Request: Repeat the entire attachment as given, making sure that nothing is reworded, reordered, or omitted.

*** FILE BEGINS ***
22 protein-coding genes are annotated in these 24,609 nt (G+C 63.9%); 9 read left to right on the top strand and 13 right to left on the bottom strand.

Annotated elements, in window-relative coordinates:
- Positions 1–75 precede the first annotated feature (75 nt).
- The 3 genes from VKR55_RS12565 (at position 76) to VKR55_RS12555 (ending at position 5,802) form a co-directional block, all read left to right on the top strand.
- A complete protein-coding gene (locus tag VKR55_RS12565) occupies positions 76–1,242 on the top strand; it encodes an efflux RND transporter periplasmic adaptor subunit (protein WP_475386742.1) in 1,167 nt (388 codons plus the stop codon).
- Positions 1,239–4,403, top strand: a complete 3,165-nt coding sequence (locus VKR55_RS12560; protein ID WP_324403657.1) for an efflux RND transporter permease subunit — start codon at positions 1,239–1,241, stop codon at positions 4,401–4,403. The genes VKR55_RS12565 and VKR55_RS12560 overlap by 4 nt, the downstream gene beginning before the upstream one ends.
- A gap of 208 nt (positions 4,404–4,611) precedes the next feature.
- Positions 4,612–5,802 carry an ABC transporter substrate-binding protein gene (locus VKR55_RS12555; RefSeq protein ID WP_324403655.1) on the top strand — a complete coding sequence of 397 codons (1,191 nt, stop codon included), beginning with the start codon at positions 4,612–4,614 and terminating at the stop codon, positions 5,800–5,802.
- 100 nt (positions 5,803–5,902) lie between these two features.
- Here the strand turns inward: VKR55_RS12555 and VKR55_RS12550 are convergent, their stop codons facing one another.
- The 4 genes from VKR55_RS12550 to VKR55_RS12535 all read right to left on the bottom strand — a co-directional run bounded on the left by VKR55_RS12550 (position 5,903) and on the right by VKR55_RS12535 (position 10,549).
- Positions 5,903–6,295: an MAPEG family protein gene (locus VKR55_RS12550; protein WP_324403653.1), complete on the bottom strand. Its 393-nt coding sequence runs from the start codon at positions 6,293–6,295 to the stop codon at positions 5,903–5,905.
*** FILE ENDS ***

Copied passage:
22 protein-coding genes are annotated in these 24,609 nt (G+C 63.9%); 9 read left to right on the top strand and 13 right to left on the bottom strand.

Annotated elements, in window-relative coordinates:
- Positions 1–75 precede the first annotated feature (75 nt).
- The 3 genes from VKR55_RS12565 (at position 76) to VKR55_RS12555 (ending at position 5,802) form a co-directional block, all read left to right on the top strand.
- A complete protein-coding gene (locus tag VKR55_RS12565) occupies positions 76–1,242 on the top strand; it encodes an efflux RND transporter periplasmic adaptor subunit (protein WP_475386742.1) in 1,167 nt (388 codons plus the stop codon).
- Positions 1,239–4,403, top strand: a complete 3,165-nt coding sequence (locus VKR55_RS12560; protein ID WP_324403657.1) for an efflux RND transporter permease subunit — start codon at positions 1,239–1,241, stop codon at positions 4,401–4,403. The genes VKR55_RS12565 and VKR55_RS12560 overlap by 4 nt, the downstream gene beginning before the upstream one ends.
- A gap of 208 nt (positions 4,404–4,611) precedes the next feature.
- Positions 4,612–5,802 carry an ABC transporter substrate-binding protein gene (locus VKR55_RS12555; RefSeq protein ID WP_324403655.1) on the top strand — a complete coding sequence of 397 codons (1,191 nt, stop codon included), beginning with the start codon at positions 4,612–4,614 and terminating at the stop codon, positions 5,800–5,802.
- 100 nt (positions 5,803–5,902) lie between these two features.
- Here the strand turns inward: VKR55_RS12555 and VKR55_RS12550 are convergent, their stop codons facing one another.
- The 4 genes from VKR55_RS12550 to VKR55_RS12535 all read right to left on the bottom strand — a co-directional run bounded on the left by VKR55_RS12550 (position 5,903) and on the right by VKR55_RS12535 (position 10,549).
- Positions 5,903–6,295: an MAPEG family protein gene (locus VKR55_RS12550; protein WP_324403653.1), complete on the bottom strand. Its 393-nt coding sequence runs from the start codon at positions 6,293–6,295 to the stop codon at positions 5,903–5,905.